Out of the woodwork of doom metal, fusing the influences of Agalloch on the one hand and Yob on the other, comes to us Pathway. What we’re faced with here is a singular creation, one that has its roots sunk firmly in delivery: its aim is to dig deep into itself, grasp the very firmament of the band’s sound and then apply it firmly to your ears, mind and heart. The most striking quality of this album’s forty and change minutes is how much ground it covers while still being able to perform the above. Accessible and engaging while still being unrelenting and uncompromising, Pathway is everything doom metal should be.
The album’s structure is curious at first and is the starting point for our comparison to Agalloch. Interspersed among the regularly named tracks are interludes in Roman numerals. These portray a journey, indeed a pathway, that ends in dark murder, madness and occult ritual. This method reminds us of the gravel passing footsteps from Agalloch’s The Mantle and lends an immediately organizing and structuring element to the album which many of its ilk lack. This story within the album infuses it with a vector and a spine, allowing the listener to mark well the shifts that take place therein.
And there are shifts a plenty. First proper track, “Three Swords,” is a nostalgia tinged doom track that echoes back to Black Sabbath antics but is firmly rooted within the movement currently overtaking doom, namely the influences of Yob and Pallbearer on the type of riffs and vocals that are replete within the genre nowadays. However, Secrets of the Sky have their own word or two to add to this ongoing conversation, as they are more than ready to show on tracks like “Another Light” and their intriguing approach to vocals. Again drawing back on Agalloch, the almost half-whispered intonations are a perfect counterpoint to the instruments, grasping firm on our imagination in this quasi-ballad.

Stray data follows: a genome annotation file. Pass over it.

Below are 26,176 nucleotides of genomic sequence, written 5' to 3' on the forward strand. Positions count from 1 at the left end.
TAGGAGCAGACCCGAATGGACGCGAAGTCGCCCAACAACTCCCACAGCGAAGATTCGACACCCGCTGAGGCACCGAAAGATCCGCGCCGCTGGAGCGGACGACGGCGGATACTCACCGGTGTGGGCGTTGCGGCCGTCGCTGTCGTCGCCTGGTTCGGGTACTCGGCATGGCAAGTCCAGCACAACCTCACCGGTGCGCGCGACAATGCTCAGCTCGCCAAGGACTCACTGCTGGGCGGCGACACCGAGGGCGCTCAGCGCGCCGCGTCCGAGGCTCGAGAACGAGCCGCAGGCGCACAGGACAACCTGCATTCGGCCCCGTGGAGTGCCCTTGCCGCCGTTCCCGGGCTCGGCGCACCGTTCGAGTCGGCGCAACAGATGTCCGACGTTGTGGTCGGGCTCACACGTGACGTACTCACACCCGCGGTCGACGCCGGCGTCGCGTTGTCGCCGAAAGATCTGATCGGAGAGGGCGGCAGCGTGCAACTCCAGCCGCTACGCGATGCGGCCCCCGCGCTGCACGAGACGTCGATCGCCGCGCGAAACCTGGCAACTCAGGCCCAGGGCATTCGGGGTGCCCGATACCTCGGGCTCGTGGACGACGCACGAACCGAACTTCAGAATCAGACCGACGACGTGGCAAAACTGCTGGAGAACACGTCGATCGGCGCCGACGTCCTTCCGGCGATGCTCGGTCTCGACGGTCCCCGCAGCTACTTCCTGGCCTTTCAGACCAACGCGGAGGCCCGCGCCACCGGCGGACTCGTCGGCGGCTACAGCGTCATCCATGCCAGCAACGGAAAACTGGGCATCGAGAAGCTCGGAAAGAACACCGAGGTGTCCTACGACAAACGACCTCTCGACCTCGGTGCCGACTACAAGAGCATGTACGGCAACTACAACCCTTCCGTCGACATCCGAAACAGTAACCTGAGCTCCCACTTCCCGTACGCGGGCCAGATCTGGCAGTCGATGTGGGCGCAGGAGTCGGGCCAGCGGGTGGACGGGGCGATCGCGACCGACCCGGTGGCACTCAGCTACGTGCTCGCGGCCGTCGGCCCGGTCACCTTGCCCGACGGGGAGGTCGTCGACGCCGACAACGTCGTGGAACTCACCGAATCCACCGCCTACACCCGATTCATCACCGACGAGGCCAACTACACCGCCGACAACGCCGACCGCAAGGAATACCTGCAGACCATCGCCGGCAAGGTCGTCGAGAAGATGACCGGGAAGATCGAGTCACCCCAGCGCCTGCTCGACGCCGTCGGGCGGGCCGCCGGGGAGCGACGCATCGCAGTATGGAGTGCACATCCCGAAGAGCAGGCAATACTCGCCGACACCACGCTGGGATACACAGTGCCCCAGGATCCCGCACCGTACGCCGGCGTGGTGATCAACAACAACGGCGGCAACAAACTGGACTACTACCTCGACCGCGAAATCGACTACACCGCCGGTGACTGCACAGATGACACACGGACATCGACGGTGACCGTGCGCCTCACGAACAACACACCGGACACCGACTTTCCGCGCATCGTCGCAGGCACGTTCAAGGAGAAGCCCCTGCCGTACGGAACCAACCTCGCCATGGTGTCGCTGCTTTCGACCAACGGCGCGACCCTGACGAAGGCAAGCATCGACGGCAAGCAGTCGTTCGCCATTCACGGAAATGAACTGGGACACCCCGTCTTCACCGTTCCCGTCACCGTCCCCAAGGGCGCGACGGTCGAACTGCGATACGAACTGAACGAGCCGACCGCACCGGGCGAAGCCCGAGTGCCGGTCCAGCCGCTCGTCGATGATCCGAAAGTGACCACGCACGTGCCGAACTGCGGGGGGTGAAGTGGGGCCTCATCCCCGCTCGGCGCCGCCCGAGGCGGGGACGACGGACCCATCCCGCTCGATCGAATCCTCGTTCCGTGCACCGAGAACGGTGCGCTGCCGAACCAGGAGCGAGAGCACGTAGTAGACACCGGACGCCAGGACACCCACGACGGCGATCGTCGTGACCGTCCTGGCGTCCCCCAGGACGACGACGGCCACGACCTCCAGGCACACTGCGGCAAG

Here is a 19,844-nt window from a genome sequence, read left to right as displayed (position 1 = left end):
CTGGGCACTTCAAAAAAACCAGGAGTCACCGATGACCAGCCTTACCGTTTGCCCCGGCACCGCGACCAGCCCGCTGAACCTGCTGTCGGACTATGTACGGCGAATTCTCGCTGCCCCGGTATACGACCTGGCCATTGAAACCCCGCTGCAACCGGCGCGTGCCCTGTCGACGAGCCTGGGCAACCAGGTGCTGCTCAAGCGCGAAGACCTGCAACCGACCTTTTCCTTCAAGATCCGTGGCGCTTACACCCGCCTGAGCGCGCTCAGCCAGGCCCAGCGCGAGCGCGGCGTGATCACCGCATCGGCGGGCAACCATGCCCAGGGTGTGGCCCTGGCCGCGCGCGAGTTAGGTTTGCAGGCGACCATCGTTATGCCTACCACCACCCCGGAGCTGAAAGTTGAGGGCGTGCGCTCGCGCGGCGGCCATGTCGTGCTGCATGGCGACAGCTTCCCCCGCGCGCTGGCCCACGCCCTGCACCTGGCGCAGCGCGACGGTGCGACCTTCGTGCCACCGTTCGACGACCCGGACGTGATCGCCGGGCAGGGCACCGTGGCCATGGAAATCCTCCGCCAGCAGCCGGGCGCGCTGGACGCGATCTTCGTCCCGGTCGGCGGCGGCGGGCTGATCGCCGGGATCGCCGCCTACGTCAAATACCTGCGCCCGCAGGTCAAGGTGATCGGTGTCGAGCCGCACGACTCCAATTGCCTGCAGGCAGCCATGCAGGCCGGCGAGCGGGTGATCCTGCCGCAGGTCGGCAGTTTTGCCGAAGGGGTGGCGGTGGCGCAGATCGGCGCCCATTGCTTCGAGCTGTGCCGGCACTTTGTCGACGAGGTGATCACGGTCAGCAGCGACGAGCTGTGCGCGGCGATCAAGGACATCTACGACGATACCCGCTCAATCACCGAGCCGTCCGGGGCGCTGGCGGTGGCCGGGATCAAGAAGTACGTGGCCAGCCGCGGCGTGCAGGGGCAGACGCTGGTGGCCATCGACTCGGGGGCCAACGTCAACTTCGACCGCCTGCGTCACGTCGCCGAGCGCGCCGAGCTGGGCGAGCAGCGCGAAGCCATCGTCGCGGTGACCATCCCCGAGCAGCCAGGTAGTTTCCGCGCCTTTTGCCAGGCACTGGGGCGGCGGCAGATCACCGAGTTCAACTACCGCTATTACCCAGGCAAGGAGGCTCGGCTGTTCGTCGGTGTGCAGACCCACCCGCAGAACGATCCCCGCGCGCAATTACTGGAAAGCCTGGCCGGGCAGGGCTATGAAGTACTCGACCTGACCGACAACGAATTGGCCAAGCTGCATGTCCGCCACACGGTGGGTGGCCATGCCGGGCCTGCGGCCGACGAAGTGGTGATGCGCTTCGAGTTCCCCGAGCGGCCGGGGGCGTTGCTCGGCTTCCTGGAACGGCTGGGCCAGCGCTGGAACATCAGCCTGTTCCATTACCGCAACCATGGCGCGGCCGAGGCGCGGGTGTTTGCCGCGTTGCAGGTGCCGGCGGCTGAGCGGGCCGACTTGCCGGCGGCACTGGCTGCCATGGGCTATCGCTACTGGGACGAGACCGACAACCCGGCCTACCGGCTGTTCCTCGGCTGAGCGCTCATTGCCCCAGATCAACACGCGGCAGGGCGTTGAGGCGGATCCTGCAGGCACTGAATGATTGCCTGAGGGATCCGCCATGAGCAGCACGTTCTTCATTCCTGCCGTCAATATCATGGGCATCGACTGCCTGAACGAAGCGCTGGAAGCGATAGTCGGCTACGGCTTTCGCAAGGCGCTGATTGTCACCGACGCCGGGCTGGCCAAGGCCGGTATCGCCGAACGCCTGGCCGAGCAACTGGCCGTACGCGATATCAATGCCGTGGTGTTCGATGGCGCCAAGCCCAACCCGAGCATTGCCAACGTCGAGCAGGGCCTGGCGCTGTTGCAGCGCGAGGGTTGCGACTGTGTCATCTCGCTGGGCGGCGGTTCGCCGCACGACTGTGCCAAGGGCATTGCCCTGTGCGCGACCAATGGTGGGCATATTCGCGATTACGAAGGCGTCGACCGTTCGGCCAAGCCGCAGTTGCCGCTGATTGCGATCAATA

In addition, this is not a one-shift-pony album. Heading back to firmer ground with “Garden of Prayers”, Secrets of the Sky are simply setting the stage for one of the most explosive and surprising tracks of the year, “Fosforos”. Infused with a groovy bass overlaid onto furious guitars that remind us of Shining‘s blackjazz and bearing an overall contempt for humanity, “Fosforos” is fast, meaty and acid-dripping. The vocals feel the change as well, leaning towards black-metal behavior with their vitriol. Smack in the middle of this gorgeous feast of despair, everything gives way to an insanely infectious doom riff, backed by abyssal vocals that dredge deep the range of Secrets of the Sky, resulting in one of their darker creations.
A short sojourn among demons with “VI” brings us to the closing track “Eternal Wolves”. Beautifully placed near the end, it is a dreamy piece that is clothed in most of the influences we mentioned above. Its purpose is to remind us what this album was about and where we stand at its end. It is arguably the strongest track on the album and the band are to be applauded for placing it as a closer. Its classic, troperiffic doom is how we want to remember this album: masterful, self-possessed, powerful and convincing. When push comes to shove, this has been about one thing: executing a doom masterpiece. All that’s left is for “VII” to lull us back to sleep with the chilling resolution to this gripping tale.
Secrets of the Sky’s Pathway gets…